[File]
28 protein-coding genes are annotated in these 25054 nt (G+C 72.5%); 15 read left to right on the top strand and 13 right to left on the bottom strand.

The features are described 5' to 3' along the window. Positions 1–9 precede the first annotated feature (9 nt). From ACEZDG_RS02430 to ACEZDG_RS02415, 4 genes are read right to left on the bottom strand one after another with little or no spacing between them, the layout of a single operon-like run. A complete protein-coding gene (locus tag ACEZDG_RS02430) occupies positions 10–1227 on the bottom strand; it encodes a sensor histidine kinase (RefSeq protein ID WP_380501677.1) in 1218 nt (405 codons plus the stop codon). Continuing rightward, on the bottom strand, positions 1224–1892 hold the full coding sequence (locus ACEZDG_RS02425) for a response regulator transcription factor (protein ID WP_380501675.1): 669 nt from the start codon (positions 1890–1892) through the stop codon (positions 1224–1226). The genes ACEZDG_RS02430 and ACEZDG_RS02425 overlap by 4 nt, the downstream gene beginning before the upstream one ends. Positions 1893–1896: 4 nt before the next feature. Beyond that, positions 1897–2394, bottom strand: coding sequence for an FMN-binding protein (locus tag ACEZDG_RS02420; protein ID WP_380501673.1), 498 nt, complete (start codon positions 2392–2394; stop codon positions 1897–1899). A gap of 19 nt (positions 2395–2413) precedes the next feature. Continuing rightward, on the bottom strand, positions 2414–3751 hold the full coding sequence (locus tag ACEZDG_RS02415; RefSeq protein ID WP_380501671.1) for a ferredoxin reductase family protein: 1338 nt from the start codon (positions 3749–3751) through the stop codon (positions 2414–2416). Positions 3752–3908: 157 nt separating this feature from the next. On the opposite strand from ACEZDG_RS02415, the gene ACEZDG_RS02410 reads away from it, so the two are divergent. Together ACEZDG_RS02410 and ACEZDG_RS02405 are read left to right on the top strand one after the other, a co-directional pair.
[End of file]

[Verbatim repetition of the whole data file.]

28 protein-coding genes are annotated in these 25054 nt (G+C 72.5%); 15 read left to right on the top strand and 13 right to left on the bottom strand.

The features are described 5' to 3' along the window. Positions 1–9 precede the first annotated feature (9 nt). From ACEZDG_RS02430 to ACEZDG_RS02415, 4 genes are read right to left on the bottom strand one after another with little or no spacing between them, the layout of a single operon-like run. A complete protein-coding gene (locus tag ACEZDG_RS02430) occupies positions 10–1227 on the bottom strand; it encodes a sensor histidine kinase (RefSeq protein ID WP_380501677.1) in 1218 nt (405 codons plus the stop codon). Continuing rightward, on the bottom strand, positions 1224–1892 hold the full coding sequence (locus ACEZDG_RS02425) for a response regulator transcription factor (protein ID WP_380501675.1): 669 nt from the start codon (positions 1890–1892) through the stop codon (positions 1224–1226). The genes ACEZDG_RS02430 and ACEZDG_RS02425 overlap by 4 nt, the downstream gene beginning before the upstream one ends. Positions 1893–1896: 4 nt before the next feature. Beyond that, positions 1897–2394, bottom strand: coding sequence for an FMN-binding protein (locus tag ACEZDG_RS02420; protein ID WP_380501673.1), 498 nt, complete (start codon positions 2392–2394; stop codon positions 1897–1899). A gap of 19 nt (positions 2395–2413) precedes the next feature. Continuing rightward, on the bottom strand, positions 2414–3751 hold the full coding sequence (locus tag ACEZDG_RS02415; RefSeq protein ID WP_380501671.1) for a ferredoxin reductase family protein: 1338 nt from the start codon (positions 3749–3751) through the stop codon (positions 2414–2416). Positions 3752–3908: 157 nt separating this feature from the next. On the opposite strand from ACEZDG_RS02415, the gene ACEZDG_RS02410 reads away from it, so the two are divergent. Together ACEZDG_RS02410 and ACEZDG_RS02405 are read left to right on the top strand one after the other, a co-directional pair.